Saratoga-North Creek Railway at the North Creek train station
The federal Surface Transportation Board Monday, May 14 announced that it has ruled on the Saratoga-North Creek Railway’s case to operate the Tahawus Line from North Creek to the former mine in the town of Newcomb.
Although the railway’s Dec. 2, 2011 appeal was denied — upholding the director’s Nov. 23 decision rejecting the railway’s class exemption to operate as a common carrier on the 29.71-mile line — this week’s ruling also said the Board’s previous concerns had been answered in full. Therefore, the railway has a green light to proceed.
“Subsequent filings have provided enough information to resolve the concerns that led to the director’s decision,” stated the ruling. “Thus the railroad may now file a new notice of exemption for the operating authority it seeks.”
Being a common carrier means the railway would provide service to any shipper upon request, not just NL Industries, the owner of the Tahawus mine. Railway operators want to ship rock from the mine, which had been in full operation from the 1940s to the 1980s mainly processing ilmenite for titanium dioxide.
Obtaining an automatic class exemption to operate as a common carrier removes the application process, thereby expediting the railway’s operation of the Tahawus line.
The STB’s rejection of Saratoga’s exemption came on the heels of a petition filed Nov. 11 by the environmental group Protect the Adirondacks protesting the railway’s notice of exemption. Protect listed seven issues about Saratoga’s exemption status, including the firm belief that an environmental review and a historic assessment must be performed.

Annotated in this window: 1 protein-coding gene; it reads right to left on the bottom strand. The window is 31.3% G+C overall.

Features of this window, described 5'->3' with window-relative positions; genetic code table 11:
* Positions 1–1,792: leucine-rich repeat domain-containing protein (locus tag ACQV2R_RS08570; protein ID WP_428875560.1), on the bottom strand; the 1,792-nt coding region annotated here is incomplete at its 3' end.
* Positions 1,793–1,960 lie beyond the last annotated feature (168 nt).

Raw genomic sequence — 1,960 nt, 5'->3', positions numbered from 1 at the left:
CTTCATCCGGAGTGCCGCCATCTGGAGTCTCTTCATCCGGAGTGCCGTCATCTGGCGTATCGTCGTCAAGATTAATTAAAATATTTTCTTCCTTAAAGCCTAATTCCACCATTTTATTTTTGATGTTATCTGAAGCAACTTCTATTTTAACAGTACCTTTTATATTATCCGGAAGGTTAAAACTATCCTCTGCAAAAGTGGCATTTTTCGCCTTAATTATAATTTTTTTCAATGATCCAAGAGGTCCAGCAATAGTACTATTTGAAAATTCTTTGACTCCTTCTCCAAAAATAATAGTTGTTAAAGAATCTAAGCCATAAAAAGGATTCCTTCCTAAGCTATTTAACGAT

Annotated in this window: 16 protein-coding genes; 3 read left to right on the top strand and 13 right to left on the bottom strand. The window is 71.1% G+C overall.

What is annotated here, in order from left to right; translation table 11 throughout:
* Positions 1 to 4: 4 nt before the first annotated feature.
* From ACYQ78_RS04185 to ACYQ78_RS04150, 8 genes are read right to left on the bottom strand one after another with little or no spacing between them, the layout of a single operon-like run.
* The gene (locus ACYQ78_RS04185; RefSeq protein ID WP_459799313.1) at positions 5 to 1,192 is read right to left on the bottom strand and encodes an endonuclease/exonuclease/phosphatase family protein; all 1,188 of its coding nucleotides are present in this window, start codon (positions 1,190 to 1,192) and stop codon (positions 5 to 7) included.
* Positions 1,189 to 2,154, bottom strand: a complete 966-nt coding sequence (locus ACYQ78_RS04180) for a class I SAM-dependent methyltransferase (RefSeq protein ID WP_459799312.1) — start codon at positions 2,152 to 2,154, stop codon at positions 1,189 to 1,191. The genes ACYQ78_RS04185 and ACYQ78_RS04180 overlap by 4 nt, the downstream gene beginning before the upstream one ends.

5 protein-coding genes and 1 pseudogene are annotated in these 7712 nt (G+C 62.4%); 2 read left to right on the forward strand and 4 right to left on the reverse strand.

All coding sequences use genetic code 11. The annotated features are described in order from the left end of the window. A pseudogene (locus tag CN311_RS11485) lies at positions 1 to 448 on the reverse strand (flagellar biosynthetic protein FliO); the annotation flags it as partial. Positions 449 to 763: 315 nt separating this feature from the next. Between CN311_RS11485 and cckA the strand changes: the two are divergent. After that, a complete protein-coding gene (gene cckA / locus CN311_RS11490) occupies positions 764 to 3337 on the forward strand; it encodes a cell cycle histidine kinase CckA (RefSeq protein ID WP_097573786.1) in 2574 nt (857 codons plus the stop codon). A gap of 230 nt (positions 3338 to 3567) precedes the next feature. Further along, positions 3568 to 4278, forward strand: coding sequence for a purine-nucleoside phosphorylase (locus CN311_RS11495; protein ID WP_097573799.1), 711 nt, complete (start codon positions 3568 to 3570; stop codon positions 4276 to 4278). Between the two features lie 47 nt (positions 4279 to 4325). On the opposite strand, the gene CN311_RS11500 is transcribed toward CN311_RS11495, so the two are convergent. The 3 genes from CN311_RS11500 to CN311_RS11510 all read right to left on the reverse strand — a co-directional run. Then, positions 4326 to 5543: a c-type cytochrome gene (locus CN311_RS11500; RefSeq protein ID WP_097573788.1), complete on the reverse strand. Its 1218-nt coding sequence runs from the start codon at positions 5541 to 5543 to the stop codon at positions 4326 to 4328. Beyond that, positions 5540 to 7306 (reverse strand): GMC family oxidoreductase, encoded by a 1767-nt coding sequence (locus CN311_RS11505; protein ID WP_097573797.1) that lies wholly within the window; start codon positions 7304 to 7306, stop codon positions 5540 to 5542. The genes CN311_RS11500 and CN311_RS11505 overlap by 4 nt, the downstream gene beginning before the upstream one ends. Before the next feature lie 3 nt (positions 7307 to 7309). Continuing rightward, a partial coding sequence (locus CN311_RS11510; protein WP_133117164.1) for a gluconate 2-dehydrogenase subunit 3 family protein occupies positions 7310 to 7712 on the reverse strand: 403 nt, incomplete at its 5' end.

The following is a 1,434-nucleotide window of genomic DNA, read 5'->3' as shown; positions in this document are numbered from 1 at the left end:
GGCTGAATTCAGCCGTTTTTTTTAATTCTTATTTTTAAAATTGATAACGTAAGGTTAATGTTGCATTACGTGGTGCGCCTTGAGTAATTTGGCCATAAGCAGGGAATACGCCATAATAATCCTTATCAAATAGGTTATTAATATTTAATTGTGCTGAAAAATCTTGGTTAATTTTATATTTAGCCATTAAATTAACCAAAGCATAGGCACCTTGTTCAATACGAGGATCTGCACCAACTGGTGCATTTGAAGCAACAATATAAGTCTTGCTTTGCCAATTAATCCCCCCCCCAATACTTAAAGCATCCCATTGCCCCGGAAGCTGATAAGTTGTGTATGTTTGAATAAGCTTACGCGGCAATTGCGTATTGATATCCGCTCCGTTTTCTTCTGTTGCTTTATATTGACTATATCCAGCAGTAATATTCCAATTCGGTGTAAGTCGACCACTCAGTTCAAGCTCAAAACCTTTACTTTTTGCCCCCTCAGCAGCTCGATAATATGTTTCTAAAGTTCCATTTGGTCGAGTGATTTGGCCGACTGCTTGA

The New York State Department of Environmental Conservation (DEC) initially raised concerns over the state-owned lands the Tahawus line crosses; however, DEC and Department of Transportation officials filed a joint letter with the STB March 15 urging approval of common carrier status for the Saratoga-North Creek Railway.
During the appeal process, many letters of public support were filed by supporters, including towns and counties and state and federal politicians.
On May 14, U.S. Senators Charles Schumer and Kirsten Gillibrand and Representative Bill Owens hailed the STB’s recent decision as a victory. They had lobbied in support of the Tahawus Line.
Schumer has long pushed for more domestically produced rare earth elements, which are critical to high-tech and manufacturing companies across New York. Reconstructing this line will create short-term construction jobs, and long-term jobs once hauling begins.
“The reopening of this rail line will reduce the amount of truck traffic and emissions in the Adirondacks, but will also pump hundreds of thousands of dollars into the local economy each year of this project,” Schumer said. “I am thrilled that STB has heeded our call, and that reconstruction of the rail line and ensuing economic activity from its completion can benefit the Adirondack Region for years to come.”
According to Iowa Pacific Holdings, about 15 to 20 people would be employed during reconstruction of the track, and the completed rail line would pump at least $160,000 into the local economy each year. The representatives also noted that once hauling begins again, it will create numerous additional long-term jobs.
The company anticipates hauling 100 million tons of material and tailings from the Tahawus mine for this project. A great deal of these tailings contain titanium remnants from mining at Tahawus from World War II until the mine closed in 1989.